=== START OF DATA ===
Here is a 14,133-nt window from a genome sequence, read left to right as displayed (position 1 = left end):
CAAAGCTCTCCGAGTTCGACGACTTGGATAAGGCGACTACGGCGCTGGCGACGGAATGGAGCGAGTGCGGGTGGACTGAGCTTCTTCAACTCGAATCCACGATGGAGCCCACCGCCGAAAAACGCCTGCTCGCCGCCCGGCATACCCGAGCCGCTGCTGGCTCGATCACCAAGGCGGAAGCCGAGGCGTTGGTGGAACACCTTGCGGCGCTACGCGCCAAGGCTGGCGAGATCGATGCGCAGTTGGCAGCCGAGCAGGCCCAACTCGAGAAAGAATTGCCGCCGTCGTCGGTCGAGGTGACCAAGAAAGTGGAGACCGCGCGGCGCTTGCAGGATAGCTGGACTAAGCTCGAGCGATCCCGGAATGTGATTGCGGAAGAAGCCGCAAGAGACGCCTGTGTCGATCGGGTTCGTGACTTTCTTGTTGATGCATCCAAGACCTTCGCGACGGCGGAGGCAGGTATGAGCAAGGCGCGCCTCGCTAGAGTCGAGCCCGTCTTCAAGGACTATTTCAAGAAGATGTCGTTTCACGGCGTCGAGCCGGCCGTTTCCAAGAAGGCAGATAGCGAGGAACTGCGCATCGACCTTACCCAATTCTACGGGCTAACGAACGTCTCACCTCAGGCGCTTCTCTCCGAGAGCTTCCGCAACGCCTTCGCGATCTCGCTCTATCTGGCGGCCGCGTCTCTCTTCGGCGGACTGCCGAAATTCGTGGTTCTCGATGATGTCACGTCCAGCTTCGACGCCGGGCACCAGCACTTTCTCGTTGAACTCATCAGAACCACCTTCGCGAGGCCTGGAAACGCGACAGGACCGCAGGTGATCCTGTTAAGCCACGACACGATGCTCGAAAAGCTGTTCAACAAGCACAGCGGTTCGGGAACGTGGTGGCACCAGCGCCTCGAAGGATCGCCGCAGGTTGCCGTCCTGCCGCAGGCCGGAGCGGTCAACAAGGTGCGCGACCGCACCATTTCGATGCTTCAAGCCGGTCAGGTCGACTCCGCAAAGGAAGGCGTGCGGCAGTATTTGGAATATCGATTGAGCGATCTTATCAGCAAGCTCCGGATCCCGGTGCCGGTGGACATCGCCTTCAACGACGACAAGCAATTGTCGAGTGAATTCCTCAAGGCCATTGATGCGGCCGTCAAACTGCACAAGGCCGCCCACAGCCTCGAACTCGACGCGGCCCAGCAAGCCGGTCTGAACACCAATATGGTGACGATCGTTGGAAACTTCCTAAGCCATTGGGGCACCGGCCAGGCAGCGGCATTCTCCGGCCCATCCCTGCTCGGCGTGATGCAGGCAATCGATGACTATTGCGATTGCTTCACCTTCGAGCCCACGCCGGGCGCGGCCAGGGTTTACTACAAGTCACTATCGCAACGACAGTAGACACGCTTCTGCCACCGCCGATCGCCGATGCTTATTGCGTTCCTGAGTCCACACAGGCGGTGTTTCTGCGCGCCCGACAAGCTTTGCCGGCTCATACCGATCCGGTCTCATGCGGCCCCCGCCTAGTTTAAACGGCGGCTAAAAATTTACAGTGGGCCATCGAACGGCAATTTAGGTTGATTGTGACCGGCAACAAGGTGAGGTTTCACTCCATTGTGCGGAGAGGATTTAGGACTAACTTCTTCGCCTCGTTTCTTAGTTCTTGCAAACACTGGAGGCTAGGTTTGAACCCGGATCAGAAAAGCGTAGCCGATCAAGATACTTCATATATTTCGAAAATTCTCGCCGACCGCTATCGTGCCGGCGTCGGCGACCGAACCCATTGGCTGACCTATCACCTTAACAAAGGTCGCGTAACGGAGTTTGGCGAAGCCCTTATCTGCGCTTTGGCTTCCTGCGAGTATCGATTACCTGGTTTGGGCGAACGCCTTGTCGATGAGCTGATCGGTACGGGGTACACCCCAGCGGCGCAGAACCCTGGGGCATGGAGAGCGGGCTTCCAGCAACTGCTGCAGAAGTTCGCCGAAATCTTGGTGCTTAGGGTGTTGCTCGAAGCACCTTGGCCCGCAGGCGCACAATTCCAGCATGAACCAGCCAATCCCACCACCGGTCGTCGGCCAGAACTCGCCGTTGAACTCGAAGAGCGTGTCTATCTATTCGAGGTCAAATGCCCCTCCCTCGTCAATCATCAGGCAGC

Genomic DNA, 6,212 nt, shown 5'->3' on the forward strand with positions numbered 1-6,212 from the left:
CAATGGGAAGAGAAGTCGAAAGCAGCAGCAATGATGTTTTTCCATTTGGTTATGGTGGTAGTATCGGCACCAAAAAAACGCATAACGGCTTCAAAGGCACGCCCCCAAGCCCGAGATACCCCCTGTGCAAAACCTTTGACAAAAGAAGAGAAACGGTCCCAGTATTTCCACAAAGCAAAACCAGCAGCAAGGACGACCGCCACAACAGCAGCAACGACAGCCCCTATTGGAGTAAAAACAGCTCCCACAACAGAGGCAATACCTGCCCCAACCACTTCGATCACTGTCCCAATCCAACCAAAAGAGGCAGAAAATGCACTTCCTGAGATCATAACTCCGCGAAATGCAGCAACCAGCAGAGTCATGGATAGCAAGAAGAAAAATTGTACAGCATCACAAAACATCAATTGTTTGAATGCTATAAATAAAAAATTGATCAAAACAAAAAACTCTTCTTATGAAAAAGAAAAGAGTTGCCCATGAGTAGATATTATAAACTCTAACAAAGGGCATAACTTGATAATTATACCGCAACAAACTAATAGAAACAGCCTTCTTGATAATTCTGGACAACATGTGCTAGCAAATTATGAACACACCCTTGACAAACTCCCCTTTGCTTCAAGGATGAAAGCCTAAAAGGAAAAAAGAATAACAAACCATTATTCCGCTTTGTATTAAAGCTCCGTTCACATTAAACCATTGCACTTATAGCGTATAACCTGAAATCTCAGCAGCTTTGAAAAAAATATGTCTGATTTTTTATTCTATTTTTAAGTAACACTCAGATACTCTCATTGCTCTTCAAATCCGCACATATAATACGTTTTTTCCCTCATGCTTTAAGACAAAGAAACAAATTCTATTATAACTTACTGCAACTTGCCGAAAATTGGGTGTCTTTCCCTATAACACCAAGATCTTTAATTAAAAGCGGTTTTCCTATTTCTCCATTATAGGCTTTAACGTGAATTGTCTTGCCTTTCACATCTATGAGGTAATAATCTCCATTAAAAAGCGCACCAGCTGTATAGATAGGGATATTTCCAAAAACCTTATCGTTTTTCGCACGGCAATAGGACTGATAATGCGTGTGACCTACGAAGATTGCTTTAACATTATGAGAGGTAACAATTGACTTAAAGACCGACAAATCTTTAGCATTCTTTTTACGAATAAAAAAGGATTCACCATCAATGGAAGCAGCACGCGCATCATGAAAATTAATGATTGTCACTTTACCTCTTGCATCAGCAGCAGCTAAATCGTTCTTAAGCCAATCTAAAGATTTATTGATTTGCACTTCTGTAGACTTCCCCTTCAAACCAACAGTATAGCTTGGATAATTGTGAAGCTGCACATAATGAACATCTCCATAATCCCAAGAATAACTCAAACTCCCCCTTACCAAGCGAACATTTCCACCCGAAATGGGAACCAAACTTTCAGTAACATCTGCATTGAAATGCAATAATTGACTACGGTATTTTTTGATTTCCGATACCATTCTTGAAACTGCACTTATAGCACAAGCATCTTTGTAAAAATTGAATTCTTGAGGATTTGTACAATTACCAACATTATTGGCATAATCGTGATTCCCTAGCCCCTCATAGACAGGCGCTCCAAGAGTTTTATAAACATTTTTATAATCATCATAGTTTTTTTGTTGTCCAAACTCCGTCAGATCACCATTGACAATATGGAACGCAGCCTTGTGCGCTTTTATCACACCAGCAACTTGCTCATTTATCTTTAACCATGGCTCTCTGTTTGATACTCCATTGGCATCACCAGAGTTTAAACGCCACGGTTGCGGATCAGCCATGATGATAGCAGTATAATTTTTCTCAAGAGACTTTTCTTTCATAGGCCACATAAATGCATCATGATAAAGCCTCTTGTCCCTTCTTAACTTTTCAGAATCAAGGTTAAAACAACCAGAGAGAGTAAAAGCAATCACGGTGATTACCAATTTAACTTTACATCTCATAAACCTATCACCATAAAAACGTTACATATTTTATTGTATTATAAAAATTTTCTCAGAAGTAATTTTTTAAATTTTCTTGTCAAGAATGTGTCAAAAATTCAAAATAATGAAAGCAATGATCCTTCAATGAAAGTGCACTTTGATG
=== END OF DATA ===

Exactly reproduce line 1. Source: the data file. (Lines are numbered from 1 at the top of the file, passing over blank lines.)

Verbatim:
Here is a 14,133-nt window from a genome sequence, read left to right as displayed (position 1 = left end):